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Kritika: Explorations in Russian and Eurasian History 4.3 (2003) 607-626

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Patriotic Violence and the State:
The Moscow Riots of May 1915

Eric Lohr

If patriotism is defined as allegiance to and affinity for a state and the state is defined as that institution which controls a monopoly on the legitimate exercise of violence, then an inquiry into the nature of patriotic violence should take seriously the role of the state. 1 This article closely examines the anti-German Moscow riots of 26-29 May 1915 and some other violent manifestations along patriotic lines during World War I, concentrating on the role of the state and its attitudes toward both patriotism and violence. The war itself, of course, was a massive exercise in the legitimate use of patriotic violence. I focus on the attitudes of the state toward patriotic mobilization and its monopoly on violence among civilians behind the front lines.

The Moscow riots primarily targeted ethnic Germans and foreigners, especially those from enemy states. The events brought the second city of the empire into a chaotic orgy of looting, arson, destruction, and violence that observers saw as akin to civil war or revolution. 2 Approximately eight were killed and 40 seriously injured by the rioters. When the troops finally intervened on 29 May, at least seven soldiers were killed and several dozen seriously injured, and an unknown number of civilians were killed and injured when the troops fired into the crowds. 3 Although a few earlier Jewish pogroms had higher death tolls, the financial losses were probably greater than in any other pogrom in Russian history, mainly because so many stores and factories were ransacked along with private apartments. 4 The Moscow Mayor M. V. Chelnokov estimated the damage at 70 million rubles shortly after the events. The Moscow Fire Chief reported that over [End Page 607] 300 firms had been burned plus dozens of apartments, private homes, estates, and dachas. 5 The total damage suffered by enemy subjects can be estimated at roughly 40 million rubles, while at least 579 Russian subjects (most of non-Russian descent) suffered over 32 million rubles' damage. 6

One would assume that an event of this magnitude would have drawn substantial attention from scholars. This is not the case, for reasons that should not long detain us. The most important was the official line established by the Bolshevik and Soviet historical establishment on the role of workers in the riots. Even before the Bolshevik rise to power, the party applied Vladimir Il'ich Lenin and Grigorii Vasil'evich Zinov'ev's 1916 declaration that "the working class was the only one not infected by chauvinism" to its official interpretation of the riots. An activist from Khar'kov, who had not been in Moscow and could not have known much about the events, wrote the first official Social Democratic declaration on the riots, arguing that they were entirely the result of a plot by the government and the Black Hundreds, who failed in their attempt to redirect worker hostility away from their true class enemies. Although a few worker-activist memoirs published in the 1920s retained some ambivalence on the issue, 7 later document publications and writings usually simply omitted both the pogrom and any other forms of patriotic collective action or violence. 8 The mature official [End Page 608] Soviet view was expressed in the single paragraph devoted to the pogrom in the massive official history of Moscow:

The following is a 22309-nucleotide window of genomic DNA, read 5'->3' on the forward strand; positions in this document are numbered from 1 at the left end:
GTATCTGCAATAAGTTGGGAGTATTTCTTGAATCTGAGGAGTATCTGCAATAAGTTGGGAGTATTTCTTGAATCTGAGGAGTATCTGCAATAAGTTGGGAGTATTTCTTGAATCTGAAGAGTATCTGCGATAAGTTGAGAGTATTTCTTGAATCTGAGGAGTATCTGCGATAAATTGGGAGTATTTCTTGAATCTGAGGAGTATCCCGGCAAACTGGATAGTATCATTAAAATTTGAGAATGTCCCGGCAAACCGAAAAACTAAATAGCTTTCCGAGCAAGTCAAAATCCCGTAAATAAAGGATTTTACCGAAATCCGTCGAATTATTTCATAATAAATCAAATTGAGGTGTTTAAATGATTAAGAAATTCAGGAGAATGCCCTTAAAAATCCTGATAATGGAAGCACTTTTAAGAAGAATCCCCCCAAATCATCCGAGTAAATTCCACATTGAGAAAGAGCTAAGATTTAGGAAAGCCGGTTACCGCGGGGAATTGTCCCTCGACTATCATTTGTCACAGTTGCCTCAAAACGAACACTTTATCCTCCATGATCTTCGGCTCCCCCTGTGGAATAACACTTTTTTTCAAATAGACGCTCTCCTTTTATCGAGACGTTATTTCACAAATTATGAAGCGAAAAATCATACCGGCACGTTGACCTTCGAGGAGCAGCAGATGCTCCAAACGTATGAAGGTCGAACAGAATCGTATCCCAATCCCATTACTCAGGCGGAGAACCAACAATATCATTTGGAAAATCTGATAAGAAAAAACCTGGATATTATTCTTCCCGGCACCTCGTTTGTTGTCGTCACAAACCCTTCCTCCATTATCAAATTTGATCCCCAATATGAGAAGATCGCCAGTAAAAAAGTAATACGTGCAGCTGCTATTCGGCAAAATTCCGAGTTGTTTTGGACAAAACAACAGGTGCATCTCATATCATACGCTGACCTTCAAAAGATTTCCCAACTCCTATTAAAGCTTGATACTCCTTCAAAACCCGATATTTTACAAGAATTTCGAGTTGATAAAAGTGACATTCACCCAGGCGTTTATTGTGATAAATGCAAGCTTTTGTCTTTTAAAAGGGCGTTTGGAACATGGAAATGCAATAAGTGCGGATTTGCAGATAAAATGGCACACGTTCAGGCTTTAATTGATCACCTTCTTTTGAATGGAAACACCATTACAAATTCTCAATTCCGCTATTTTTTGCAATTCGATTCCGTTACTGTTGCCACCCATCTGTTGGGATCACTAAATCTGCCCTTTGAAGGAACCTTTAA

In order to divert the attention of the working masses from the revolutionary struggle, the Moscow military forces in the person of the City Military Commander Prince Iusupov and City Governor Adrianov, on 28-29 May 1915 organized, with the help of the Black Hundreds, 'Khitrovtsy,' and other such elements, a German pogrom. In so doing, the Moscow authorities wanted to incite chauvinism and gain workers' support for a fight to the victorious end. The revolutionary workers of Moscow were indignant at this dirty provocation. 9

The only study of the pogrom to date, by Iurii Il...


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pp. 607-626
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